Lyrics and commentaryEdit

The hymn was a last minute addition to the first church hymnal, Collection of Sacred Hymns published in Kirtland, Ohio, 1835 or 1836.[5] It appears as the last song (hymn 90) and in a different typeset than the rest of the hymnal. This original version had six stanzas.[6] In some cases the lyrics borrow from the words of its original tune, "The American Star."[7]

Stanza oneEdit

The Spirit of God like a fire is burning;
The latter day glory begins to come forth;
The visions and blessings of old are returning;
And angels are coming to visit the earth.

The words of the first stanza capture the millennialist spirit of the early Latter Day Saint movement. Phelps supposedly wrote the words following a meeting during which the leaders of the church were overcome by the Spirit. Joseph Smith speaks of the meeting in his diary, 17 January 1836:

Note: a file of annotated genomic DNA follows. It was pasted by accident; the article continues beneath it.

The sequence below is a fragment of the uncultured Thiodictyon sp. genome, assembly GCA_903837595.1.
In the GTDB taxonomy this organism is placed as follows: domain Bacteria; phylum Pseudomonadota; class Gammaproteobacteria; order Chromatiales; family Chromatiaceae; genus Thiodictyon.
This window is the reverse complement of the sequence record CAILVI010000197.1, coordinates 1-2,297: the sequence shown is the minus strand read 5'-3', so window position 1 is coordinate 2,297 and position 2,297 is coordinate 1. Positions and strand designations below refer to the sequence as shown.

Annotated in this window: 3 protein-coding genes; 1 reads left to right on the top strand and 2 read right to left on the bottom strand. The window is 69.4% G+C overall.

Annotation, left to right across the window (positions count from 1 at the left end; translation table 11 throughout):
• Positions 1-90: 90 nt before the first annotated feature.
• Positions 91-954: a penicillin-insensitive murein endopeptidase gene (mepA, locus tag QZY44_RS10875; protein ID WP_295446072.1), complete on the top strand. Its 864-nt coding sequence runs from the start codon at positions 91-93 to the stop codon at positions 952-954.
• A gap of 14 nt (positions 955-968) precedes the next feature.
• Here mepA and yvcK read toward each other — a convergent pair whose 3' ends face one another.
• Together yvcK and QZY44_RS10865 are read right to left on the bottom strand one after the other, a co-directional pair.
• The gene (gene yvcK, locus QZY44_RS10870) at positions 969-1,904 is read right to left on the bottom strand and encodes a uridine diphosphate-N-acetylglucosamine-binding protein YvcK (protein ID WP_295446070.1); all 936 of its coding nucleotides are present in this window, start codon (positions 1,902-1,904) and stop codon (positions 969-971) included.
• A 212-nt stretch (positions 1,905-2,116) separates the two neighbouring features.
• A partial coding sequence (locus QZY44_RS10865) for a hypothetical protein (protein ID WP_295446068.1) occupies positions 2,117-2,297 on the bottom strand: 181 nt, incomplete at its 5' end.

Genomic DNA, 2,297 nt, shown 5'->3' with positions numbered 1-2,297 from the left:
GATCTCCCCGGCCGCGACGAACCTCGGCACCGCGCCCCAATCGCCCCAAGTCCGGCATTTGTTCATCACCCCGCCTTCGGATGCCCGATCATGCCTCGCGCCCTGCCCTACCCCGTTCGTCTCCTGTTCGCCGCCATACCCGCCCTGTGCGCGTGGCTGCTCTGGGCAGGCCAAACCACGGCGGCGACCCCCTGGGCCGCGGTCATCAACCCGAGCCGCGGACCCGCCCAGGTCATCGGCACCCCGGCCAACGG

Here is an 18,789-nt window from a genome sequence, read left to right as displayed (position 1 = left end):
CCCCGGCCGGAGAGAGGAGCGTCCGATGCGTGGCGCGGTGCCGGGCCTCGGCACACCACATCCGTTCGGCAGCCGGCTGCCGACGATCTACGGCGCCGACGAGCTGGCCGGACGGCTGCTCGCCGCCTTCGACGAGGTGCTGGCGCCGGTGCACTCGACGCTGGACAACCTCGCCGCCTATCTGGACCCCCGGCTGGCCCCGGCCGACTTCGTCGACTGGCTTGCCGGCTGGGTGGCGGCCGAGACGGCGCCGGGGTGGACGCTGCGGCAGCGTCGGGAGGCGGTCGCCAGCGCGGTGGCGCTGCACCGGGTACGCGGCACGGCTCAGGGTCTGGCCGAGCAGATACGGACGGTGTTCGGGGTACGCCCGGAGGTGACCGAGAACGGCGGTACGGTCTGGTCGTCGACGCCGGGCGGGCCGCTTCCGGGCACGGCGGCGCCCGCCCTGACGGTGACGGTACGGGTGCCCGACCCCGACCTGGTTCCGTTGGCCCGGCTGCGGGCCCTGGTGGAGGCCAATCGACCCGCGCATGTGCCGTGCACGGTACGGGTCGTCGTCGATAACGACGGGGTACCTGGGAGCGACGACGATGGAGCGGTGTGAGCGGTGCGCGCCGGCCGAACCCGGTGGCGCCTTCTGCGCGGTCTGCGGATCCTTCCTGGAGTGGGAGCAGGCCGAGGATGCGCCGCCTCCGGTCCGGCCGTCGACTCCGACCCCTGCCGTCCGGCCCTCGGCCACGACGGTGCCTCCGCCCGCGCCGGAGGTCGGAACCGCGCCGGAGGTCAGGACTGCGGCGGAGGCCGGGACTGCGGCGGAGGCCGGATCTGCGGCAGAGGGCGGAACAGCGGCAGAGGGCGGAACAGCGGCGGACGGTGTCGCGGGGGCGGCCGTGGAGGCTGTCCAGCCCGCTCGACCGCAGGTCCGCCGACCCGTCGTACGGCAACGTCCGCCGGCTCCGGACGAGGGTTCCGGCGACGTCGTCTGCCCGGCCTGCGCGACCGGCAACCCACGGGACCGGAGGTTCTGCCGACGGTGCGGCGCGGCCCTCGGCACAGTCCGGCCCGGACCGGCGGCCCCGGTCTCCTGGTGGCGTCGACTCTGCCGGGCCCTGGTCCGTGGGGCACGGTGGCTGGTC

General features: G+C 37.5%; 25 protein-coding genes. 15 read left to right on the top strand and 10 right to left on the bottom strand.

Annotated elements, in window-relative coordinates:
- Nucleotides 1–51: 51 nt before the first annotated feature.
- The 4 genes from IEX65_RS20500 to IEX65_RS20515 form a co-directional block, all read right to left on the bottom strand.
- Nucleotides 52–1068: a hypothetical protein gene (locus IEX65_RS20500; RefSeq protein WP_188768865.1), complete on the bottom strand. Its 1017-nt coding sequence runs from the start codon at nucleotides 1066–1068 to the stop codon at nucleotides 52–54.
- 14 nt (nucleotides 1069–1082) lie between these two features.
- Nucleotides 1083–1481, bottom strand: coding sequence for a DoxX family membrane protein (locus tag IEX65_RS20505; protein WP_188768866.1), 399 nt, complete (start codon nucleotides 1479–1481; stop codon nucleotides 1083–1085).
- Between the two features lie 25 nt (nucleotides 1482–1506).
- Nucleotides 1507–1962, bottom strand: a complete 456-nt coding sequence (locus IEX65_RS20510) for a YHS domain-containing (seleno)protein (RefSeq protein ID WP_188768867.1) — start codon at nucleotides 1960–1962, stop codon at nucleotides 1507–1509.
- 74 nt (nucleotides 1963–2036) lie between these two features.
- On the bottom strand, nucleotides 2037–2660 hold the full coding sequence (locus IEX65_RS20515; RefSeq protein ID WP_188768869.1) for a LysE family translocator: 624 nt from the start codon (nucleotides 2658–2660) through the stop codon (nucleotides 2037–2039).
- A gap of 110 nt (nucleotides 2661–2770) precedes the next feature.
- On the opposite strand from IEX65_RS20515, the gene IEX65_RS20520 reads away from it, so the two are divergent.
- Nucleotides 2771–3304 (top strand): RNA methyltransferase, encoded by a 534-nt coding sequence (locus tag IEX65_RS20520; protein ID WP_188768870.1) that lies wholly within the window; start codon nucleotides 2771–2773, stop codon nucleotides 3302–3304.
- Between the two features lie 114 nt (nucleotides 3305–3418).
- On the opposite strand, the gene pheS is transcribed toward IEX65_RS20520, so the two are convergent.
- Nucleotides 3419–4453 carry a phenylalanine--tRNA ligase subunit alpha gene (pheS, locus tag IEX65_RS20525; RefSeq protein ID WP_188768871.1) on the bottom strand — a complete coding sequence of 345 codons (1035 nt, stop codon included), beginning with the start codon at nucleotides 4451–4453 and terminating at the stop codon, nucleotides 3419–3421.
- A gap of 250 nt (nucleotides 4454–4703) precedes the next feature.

The Lord poured out his spirit upon us and the brethren began to confess their faults one to the other. The congregation was soon overwhelmed in tears and some of our hearts were too big for utterance. The gift of tongues come upon us also like the rushing of a mighty wind and my soul was filled with the glory of God.[8]

The first words come from "The American Star" which begins, "The spirits of Washington, Warren, Montgomery" and "then goes on to praise these heroes of the Revolution who yet watch over nineteenth-century patriots."[7]


We'll sing and we'll shout with the armies of heaven:
Hosanna, hosanna to God and the Lamb!
Let glory to them in the highest be given,
Henceforth and forever: amen and amen!

The chorus is sung as above after each stanza. However the first line becomes "We'll sing and we'll shout with His armies of heaven" for the last chorus in the original printing.